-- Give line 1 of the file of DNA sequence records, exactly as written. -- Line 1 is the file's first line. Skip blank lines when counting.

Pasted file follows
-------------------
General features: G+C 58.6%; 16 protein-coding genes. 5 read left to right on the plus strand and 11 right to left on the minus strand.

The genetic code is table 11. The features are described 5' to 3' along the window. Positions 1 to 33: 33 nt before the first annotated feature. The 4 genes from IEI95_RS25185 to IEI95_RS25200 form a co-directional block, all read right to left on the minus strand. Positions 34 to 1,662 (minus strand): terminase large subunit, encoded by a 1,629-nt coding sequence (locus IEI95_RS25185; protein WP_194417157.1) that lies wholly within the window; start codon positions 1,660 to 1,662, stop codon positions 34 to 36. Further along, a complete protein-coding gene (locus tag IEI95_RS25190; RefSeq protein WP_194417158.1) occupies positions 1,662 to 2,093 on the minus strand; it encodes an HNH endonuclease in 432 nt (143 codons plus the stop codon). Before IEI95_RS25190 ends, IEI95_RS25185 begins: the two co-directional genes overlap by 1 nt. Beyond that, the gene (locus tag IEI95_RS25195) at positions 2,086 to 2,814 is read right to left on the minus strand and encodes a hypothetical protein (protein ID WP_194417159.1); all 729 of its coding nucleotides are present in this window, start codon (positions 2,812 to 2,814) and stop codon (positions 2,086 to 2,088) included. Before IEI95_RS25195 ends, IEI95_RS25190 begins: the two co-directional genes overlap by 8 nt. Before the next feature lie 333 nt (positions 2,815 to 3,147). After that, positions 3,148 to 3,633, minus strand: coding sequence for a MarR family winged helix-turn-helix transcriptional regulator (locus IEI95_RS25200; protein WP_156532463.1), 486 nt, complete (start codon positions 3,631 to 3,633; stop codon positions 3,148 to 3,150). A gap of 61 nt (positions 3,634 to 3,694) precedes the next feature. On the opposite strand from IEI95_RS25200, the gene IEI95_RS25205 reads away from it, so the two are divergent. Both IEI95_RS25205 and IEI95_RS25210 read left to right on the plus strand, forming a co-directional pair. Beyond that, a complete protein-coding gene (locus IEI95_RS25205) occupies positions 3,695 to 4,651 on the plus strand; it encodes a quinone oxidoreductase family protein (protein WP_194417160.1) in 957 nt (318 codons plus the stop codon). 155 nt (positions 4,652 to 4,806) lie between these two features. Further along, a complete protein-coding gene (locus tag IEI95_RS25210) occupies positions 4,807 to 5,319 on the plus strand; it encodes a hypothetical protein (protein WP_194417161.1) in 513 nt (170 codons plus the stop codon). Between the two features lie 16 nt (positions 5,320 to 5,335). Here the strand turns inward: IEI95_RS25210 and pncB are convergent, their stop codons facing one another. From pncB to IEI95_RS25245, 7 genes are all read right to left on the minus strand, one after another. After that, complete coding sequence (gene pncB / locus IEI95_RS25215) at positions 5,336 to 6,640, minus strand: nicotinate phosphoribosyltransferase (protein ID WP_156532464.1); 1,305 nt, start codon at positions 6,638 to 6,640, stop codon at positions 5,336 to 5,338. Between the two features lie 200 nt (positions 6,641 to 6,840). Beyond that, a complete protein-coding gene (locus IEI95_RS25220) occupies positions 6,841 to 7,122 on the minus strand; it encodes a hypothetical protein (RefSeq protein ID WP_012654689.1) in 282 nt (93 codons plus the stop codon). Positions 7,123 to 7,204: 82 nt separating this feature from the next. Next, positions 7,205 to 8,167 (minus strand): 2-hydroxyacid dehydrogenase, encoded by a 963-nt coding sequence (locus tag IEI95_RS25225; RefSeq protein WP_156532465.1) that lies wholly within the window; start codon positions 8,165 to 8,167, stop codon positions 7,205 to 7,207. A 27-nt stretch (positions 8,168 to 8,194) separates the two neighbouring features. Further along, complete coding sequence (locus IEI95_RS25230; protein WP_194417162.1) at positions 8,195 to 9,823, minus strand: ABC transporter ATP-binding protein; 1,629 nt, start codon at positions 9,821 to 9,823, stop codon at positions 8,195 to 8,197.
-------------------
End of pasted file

General features: G+C 58.6%; 16 protein-coding genes. 5 read left to right on the plus strand and 11 right to left on the minus strand.